The Smitings of God’s Angels
November 13th, 1983 @ 8:15 AM
Angelology, Angels, Death, Deliverance, Drusilla, Josephus, Great Doctrines of the Bible: Angelology (early svc), 1983, Acts
THE SMITING OF GOD’S ANGEL
Dr. W. A. Criswell
11-13-83 8:15 a.m.
The Lord bless the great throng of you in the sanctuary this day, and no less wonderfully bless the multitudes who share this hour with us on radio. This is the First Baptist Church in Dallas. This is the pastor bringing the message, the sixth one on angelology. Next Sunday – or the next Sunday that I preach – will be the last one, entitled What Angels Learn in Church. And the message today is entitled The Smiting of God’s Angel. In the twelfth chapter of the Book of Acts, Acts chapter 12:
Now about that time Herod Agrippa the king stretched forth his hands to vex certain of the church.
And he killed James the son of Zebedee, the brother of the sainted apostle John, he beheaded him with the sword.
And because he saw it pleased the Sanhedrin of the hierarchy, he proceeded to take Peter also. But it happened in the days of the Passover.
So Herod put him in prison, intending after the Passover to slay him also.
And when Herod would have brought him forth, the same night Peter was sleeping between two soldiers, bound with two chains: and the keepers before the door kept the prison.
And, behold, the angel of the Lord came upon him, and a light shined in the prison: and he smote Peter on the side, and raised him up, saying, Arise up quickly. And Peter’s chains fell off of his hands.
Now beginning at verse 21:
And upon a set day, Herod Agrippa, arrayed in royal apparel, sat upon his throne, and made an oration unto the people.
And the throng gave a shout, saying, It is the voice of a god, and not of a man.
And immediately the angel of the Lord smote him, because he gave not God the glory: he agreed with them; he was a god: and he was eaten of worms
– that’s Doctor Luke’s description of one of the most loathsome diseases of the ancient world –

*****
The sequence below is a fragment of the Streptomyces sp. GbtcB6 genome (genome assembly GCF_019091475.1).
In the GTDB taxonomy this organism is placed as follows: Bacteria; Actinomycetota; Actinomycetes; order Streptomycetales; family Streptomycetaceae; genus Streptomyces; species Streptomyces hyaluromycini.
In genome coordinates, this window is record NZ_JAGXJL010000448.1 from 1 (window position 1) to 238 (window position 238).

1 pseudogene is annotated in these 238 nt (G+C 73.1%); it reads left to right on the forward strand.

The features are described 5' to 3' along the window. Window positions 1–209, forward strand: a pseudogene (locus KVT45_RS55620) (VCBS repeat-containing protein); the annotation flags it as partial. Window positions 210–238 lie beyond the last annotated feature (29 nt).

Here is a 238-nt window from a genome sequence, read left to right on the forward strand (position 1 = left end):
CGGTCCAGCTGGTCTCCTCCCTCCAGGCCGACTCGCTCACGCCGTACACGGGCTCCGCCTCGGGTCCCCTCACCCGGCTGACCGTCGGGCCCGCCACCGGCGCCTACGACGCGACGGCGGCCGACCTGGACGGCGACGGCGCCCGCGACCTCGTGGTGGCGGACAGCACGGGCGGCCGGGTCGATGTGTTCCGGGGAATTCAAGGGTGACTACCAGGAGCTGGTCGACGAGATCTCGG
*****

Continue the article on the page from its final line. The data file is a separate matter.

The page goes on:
and gave up the ghost.
When I read the passage, do you notice an identical saying? "The angel of the Lord smote him." The first in verse 7: "The angel of the Lord smote Peter." And do you notice in verse 23, "And the angel of the Lord smote Herod," the smiting of God’s angel. In this passage I’ve just read, the angel of God, an angel of God, comes down, descends to this earth, and does the same thing: he smites Simon Peter, and he smites Herod Agrippa. But how different the smiting; and that’s the sermon of the hour.
Whenever, wherever, anytime you read the word "Herod," you’re reading about trouble, trouble, trouble. Herod the Great; then follows the story of the slaying of the babes in Bethlehem [Matthew 2:16]. Herod Antipas, the son of Herod the Great, ruler in Galilee, Tetrarch of Galilee, slew John the Baptist, cut off his head [Matthew 14:10]. This Herod Agrippa I, the grandson of Herod the Great, slew James the brother of John, the son of Zebedee [Acts 12:1-2]. And Herod Agrippa II, the son of this Herod, who appears in Acts 25 and 26, he wooed his sister Eunice from her husband; and it was the scandal of the Roman Empire. They lived together. His sister Drusilla married Felix, the procurator of the Roman province of Judea; and it was before them that the apostle Paul appears from the Caesarean imprisonment. Wherever they appear, there’s trouble; especially and particularly this Herod in the twelfth chapter of the Book of Acts, Herod Agrippa I.
He was a shrewd, cunning, cruel young man, educated in Rome. And because of his profligacy, because of his extravagant debauched ways, he escaped Rome because of his insurmountable, immeasurable debts. When he did, he fled to his sister Herodias, who was married to Herod Antipas. And Antipas Herod had just built his new capital of Galilee and called it Tiberias, down there by the sea. But Herod Antipas gave his nephew, this Herod Agrippa, a menial job, a debasing job; and taunted him. And this Herod Agrippa bitterly hated his uncle Herod Antipas who was married Agrippa’s sister Herodias, who herself had been wooed away from her husband Herod Philip, by whom she had Salome, who danced and caused the beheading of John the Baptist.
In bitterness and in hatred this Herod Agrippa returned back to Rome. He was the friend of Caligula and of Claudius; but because of a sarcastic and impertinent remark that this Herod made concerning the emperor Tiberius Caesar, Tiberius put him in prison and in chains. But Tiberius died six months later, and Caligula, who followed him as the Roman Caesar, elevated this Herod Agrippa out of prison. And then came the, to him, the sweetest revenge in history. He led Caligula to dismiss in disgrace Herod Antipas, and Caligula gave the kingdom of Antipas to Herod Agrippa. And Antipas died in exile and in disgrace.